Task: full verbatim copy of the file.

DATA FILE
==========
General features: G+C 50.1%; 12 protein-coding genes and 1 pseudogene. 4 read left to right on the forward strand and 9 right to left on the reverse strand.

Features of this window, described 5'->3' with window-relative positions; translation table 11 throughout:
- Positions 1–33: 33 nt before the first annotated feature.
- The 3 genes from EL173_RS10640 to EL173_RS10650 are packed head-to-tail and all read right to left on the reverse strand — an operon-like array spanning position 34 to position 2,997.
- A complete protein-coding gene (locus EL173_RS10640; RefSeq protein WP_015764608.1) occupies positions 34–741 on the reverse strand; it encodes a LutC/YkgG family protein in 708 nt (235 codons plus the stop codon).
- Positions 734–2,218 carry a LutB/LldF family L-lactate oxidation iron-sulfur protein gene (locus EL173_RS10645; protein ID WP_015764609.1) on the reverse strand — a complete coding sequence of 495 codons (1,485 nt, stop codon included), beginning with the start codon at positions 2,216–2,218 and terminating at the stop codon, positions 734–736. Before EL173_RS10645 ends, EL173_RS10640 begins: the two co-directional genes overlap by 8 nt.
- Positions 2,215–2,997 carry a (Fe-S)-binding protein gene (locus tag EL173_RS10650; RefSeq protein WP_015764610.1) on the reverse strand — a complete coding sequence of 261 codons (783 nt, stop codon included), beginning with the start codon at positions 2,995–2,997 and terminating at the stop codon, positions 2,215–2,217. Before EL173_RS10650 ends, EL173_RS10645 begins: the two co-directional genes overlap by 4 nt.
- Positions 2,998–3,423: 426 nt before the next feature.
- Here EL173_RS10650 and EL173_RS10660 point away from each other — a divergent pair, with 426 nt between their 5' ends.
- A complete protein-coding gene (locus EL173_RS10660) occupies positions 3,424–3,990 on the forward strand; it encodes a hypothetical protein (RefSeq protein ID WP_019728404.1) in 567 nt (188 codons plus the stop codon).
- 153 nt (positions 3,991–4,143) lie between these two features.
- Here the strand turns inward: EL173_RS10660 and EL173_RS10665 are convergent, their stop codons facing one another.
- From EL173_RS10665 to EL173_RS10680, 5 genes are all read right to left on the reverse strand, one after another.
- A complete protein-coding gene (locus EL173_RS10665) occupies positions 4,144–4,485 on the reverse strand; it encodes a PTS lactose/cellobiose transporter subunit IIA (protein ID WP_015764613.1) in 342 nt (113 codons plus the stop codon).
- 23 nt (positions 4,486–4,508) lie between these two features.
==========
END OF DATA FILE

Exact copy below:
General features: G+C 50.1%; 12 protein-coding genes and 1 pseudogene. 4 read left to right on the forward strand and 9 right to left on the reverse strand.

Features of this window, described 5'->3' with window-relative positions; translation table 11 throughout:
- Positions 1–33: 33 nt before the first annotated feature.
- The 3 genes from EL173_RS10640 to EL173_RS10650 are packed head-to-tail and all read right to left on the reverse strand — an operon-like array spanning position 34 to position 2,997.
- A complete protein-coding gene (locus EL173_RS10640; RefSeq protein WP_015764608.1) occupies positions 34–741 on the reverse strand; it encodes a LutC/YkgG family protein in 708 nt (235 codons plus the stop codon).
- Positions 734–2,218 carry a LutB/LldF family L-lactate oxidation iron-sulfur protein gene (locus EL173_RS10645; protein ID WP_015764609.1) on the reverse strand — a complete coding sequence of 495 codons (1,485 nt, stop codon included), beginning with the start codon at positions 2,216–2,218 and terminating at the stop codon, positions 734–736. Before EL173_RS10645 ends, EL173_RS10640 begins: the two co-directional genes overlap by 8 nt.
- Positions 2,215–2,997 carry a (Fe-S)-binding protein gene (locus tag EL173_RS10650; RefSeq protein WP_015764610.1) on the reverse strand — a complete coding sequence of 261 codons (783 nt, stop codon included), beginning with the start codon at positions 2,995–2,997 and terminating at the stop codon, positions 2,215–2,217. Before EL173_RS10650 ends, EL173_RS10645 begins: the two co-directional genes overlap by 4 nt.
- Positions 2,998–3,423: 426 nt before the next feature.
- Here EL173_RS10650 and EL173_RS10660 point away from each other — a divergent pair, with 426 nt between their 5' ends.
- A complete protein-coding gene (locus EL173_RS10660) occupies positions 3,424–3,990 on the forward strand; it encodes a hypothetical protein (RefSeq protein ID WP_019728404.1) in 567 nt (188 codons plus the stop codon).
- 153 nt (positions 3,991–4,143) lie between these two features.
- Here the strand turns inward: EL173_RS10660 and EL173_RS10665 are convergent, their stop codons facing one another.
- From EL173_RS10665 to EL173_RS10680, 5 genes are all read right to left on the reverse strand, one after another.
- A complete protein-coding gene (locus EL173_RS10665) occupies positions 4,144–4,485 on the reverse strand; it encodes a PTS lactose/cellobiose transporter subunit IIA (protein ID WP_015764613.1) in 342 nt (113 codons plus the stop codon).
- 23 nt (positions 4,486–4,508) lie between these two features.